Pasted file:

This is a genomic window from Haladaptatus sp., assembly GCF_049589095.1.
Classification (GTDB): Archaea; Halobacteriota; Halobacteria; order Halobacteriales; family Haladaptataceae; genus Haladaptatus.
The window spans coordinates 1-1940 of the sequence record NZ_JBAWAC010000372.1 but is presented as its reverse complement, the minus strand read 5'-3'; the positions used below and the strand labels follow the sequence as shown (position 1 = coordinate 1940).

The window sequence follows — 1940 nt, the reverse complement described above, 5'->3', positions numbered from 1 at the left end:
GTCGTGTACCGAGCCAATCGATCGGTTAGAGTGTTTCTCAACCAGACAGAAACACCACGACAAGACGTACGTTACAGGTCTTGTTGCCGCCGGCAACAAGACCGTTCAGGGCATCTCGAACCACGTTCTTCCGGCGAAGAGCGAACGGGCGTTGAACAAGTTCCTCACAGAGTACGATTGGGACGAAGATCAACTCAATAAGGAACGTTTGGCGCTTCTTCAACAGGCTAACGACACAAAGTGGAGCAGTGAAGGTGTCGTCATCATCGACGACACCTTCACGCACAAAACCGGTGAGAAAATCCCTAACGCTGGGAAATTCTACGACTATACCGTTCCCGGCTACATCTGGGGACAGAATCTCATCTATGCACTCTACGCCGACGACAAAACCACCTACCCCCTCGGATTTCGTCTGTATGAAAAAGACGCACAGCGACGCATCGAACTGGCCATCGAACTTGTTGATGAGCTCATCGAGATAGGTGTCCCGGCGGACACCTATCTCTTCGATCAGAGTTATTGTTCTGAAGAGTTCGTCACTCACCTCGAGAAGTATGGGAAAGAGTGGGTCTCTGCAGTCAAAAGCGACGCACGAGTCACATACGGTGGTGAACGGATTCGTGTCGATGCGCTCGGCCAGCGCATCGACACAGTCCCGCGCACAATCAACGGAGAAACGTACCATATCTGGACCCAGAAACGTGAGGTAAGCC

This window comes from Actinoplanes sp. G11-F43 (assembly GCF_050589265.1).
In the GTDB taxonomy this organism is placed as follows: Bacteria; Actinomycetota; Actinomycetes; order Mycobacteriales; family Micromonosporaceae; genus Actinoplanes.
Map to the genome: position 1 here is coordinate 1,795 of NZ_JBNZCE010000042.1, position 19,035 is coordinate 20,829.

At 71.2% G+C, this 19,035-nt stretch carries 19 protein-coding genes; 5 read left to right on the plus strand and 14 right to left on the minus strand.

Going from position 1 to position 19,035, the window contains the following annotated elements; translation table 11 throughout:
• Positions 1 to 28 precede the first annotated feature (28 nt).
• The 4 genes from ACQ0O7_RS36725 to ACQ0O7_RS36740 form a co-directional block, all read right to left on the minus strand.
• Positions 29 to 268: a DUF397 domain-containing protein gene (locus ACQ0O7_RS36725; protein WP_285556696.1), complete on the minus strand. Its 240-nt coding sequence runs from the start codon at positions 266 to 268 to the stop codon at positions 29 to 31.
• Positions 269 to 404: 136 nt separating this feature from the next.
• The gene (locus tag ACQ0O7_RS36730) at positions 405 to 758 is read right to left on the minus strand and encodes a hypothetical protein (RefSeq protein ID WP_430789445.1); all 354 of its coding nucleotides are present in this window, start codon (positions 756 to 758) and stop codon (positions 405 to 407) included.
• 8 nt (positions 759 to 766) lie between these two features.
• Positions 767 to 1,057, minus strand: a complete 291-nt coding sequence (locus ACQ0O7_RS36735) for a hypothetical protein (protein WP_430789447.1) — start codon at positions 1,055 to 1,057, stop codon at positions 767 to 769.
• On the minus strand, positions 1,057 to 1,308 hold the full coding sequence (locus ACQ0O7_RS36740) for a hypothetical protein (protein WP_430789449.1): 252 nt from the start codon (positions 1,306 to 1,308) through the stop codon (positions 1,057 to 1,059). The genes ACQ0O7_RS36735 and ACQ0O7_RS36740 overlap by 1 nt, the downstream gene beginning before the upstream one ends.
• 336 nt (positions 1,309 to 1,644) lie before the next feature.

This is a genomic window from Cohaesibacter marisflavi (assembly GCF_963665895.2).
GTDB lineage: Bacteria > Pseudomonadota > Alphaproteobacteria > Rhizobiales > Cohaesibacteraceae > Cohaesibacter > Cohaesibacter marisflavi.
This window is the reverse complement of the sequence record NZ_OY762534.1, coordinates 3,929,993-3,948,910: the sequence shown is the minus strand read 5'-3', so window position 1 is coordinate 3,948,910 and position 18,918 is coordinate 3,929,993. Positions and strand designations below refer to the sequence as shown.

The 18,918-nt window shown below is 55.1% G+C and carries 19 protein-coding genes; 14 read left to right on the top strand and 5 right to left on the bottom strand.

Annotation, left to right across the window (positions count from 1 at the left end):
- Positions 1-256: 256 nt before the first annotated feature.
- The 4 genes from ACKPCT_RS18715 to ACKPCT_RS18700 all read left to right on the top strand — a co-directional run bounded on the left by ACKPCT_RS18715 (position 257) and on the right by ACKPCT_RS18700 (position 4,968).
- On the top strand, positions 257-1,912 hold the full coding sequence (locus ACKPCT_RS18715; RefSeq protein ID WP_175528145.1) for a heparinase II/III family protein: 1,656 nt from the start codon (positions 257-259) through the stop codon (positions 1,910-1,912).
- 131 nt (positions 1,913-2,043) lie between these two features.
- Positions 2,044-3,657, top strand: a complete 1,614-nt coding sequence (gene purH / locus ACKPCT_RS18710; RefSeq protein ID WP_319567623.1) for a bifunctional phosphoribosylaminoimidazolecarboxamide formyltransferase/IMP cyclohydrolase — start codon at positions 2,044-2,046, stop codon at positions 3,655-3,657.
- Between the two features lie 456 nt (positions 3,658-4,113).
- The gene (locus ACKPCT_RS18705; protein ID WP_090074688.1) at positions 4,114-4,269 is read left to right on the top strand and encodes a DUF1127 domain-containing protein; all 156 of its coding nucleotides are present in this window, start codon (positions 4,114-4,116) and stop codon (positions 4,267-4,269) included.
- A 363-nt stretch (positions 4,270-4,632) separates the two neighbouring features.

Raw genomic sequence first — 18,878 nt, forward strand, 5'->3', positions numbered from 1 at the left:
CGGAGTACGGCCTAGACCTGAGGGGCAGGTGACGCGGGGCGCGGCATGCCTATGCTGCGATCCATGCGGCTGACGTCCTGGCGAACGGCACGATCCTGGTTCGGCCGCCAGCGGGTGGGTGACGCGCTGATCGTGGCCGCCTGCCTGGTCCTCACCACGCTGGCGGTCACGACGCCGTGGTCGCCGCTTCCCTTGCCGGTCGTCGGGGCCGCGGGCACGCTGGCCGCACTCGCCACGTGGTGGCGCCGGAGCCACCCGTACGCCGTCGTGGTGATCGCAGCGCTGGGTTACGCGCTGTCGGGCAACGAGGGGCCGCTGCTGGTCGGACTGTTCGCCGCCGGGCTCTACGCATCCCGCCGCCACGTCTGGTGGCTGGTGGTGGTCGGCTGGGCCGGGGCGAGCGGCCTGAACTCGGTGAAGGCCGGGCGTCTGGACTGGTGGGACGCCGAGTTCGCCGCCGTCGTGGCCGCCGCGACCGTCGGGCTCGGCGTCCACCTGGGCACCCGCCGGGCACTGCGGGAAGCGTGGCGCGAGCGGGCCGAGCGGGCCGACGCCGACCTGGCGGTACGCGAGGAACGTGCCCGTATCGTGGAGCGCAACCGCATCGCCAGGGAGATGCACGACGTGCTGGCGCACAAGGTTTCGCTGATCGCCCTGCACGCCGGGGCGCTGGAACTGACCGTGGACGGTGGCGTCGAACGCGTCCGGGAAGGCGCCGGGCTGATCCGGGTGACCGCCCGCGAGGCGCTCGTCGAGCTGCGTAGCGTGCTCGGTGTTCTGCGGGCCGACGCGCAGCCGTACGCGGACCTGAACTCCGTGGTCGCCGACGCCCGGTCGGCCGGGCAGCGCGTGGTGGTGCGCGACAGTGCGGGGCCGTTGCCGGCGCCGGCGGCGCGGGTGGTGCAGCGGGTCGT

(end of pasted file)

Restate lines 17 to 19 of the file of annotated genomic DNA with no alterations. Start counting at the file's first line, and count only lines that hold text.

• Positions 767 to 1,057, minus strand: a complete 291-nt coding sequence (locus ACQ0O7_RS36735) for a hypothetical protein (protein WP_430789447.1) — start codon at positions 1,055 to 1,057, stop codon at positions 767 to 769.
• On the minus strand, positions 1,057 to 1,308 hold the full coding sequence (locus ACQ0O7_RS36740) for a hypothetical protein (protein WP_430789449.1): 252 nt from the start codon (positions 1,306 to 1,308) through the stop codon (positions 1,057 to 1,059). The genes ACQ0O7_RS36735 and ACQ0O7_RS36740 overlap by 1 nt, the downstream gene beginning before the upstream one ends.
• 336 nt (positions 1,309 to 1,644) lie before the next feature.